#2 EXPANSION OF DYNAMIC RANGE
WHAT IS DYNAMIC RANGE?
Dynamic Range, DR, for a stereo, is the difference between the loudest and smallest sound that the
system can reproduce. For human hearing, DR is about 120dB, with OdB being the smallest audible
sound and 120dB being very loud. The scale is logarithmic, each 10dB = ten times, so 120dB =
100,000,000,000 times; which presents immense engineering challenges.
Early in High Fidelity, the Long Playing record achieved a DR of 75dB, on a good day. The signal
source was electromechanical, with stylus deflection being the analog of amplitude, which set the
upper limit. So a chain of components ending in a pair of speakers that could manage 75dB could
(possibly) reproduce the DR on the LP. As an industry, we did a good job at this.
When the CD came along, the upper limit for DR was bumped to 103dB, that limit being set by the
16 bit word standard. Wow! From 75 yo 103dB! That was huge! Nearly 30dB, so nearly 1000 times.
That upset the applecart. I was there, building speakers. It was a stretch. Some guys did OK, many
did not; their product was noticeably lifeless by comparison. The point then was: conventional tech
barely made the cut, with some effort.
Today, HD’s 24 bit enables DR that surpasses that of human hearing, meaning that it is finally
possible for recorded music to have ideal DR. The recording guys can capture it, but can we
playback guys transduce it? Can we possibly wring another 15dB out of conventional tech? Nope.
Ain’t gonna happen. Can’t.
The proof is out in the open. When you hear guys saying that they don’t hear much difference in the
dynamics between CD and HD, they’re right! But not for the reason they think. The bottleneck is not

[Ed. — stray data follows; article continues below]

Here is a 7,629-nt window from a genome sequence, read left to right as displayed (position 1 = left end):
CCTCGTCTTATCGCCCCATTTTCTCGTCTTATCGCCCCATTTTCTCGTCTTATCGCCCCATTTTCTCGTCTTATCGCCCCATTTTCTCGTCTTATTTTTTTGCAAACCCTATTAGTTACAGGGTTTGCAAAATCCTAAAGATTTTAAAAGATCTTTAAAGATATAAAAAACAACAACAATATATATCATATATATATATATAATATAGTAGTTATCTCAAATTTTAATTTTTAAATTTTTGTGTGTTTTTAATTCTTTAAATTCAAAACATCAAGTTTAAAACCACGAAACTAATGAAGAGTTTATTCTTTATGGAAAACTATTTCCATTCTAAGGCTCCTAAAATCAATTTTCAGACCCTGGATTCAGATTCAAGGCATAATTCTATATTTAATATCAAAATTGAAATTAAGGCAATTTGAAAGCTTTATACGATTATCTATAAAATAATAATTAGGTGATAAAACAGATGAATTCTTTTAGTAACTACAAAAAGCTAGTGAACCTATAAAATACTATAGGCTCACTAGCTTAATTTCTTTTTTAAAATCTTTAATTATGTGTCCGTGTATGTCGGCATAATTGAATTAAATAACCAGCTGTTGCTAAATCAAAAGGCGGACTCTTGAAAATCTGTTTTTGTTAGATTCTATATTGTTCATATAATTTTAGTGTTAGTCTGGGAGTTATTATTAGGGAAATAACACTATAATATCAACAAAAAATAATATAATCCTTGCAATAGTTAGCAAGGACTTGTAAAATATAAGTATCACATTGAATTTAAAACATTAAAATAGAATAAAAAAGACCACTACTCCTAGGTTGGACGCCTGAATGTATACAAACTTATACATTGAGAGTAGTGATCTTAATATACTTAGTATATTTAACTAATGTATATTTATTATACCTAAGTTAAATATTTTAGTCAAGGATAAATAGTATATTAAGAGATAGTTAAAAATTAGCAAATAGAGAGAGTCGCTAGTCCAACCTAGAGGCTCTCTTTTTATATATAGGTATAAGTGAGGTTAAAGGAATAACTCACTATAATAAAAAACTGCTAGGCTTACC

on the recording side, it’s on the playback side. Their speakers are not dynamically capable AND
their passive filters are obliterating the improvement in resolution.
Let’s take a look inside DR reproduction in the speaker. A speaker’s job it is to transduce an
electronic time/voltage signal into time/sound pressure in your room. Perfect Dynamic Linearity
means that: for each doubling of the input, you’ll see a doubling of the output, across the entire
Here’s a 3D graph
Linearity in a
speaker would look
But what actually
than ideal. Instead
of a 1: 1
between input and
output, you get
typically not evenly
the audio band. In
most cases the
woofer gives up
first; it can’t keep
up with the rising
outputs of the
surprise, really, its
job is much harder.
This is the reason
why so many
when you crank
them: the tonal
balance is shifting
upwards. I’m sure
you’ve noticed that
presented to you in
the specs and
taken at modest
it’s very difficult to
measure, in room, at high pressures. But you should know what’s going on; you should not expect
that a “pretty” freq/amplitude curve will still be so at high amplitudes.
WHAT’S CAUSING IMPERFECT DR AT THE WOOFER?
#1 - The motor itself is nonlinear.
Motor force at the cone falls off on
both sides of center position. This
happens for two reasons: as the
voice coil moves fore and aft, more
and more of it moves outside the
magnetic gap, so the force
generated falls off. And a less-than-
perfectly elastic suspension
‘tightens’ as the moving system
excurds, mechanically limiting it.
This problem is even worse than it
looks because the two performance
functions that we want most are
governed by adverse square
functions. Bear with me, please.
First, because your perceptions are logarithmic, each time you want the system to sound twice as
loud, you actually need it to play four times as loud, so four times the excursion.
Plus, each time you ask for lower bass, let’s say you’d like to go from 40Hz to 20Hz, halving the
frequency, you’ll need four times the excursion.
So, as you ask your system to play some combination of bass heavy music and nice amplitude, you
are actually demanding huge amounts of excursion. That’s why your woofers bottom out. The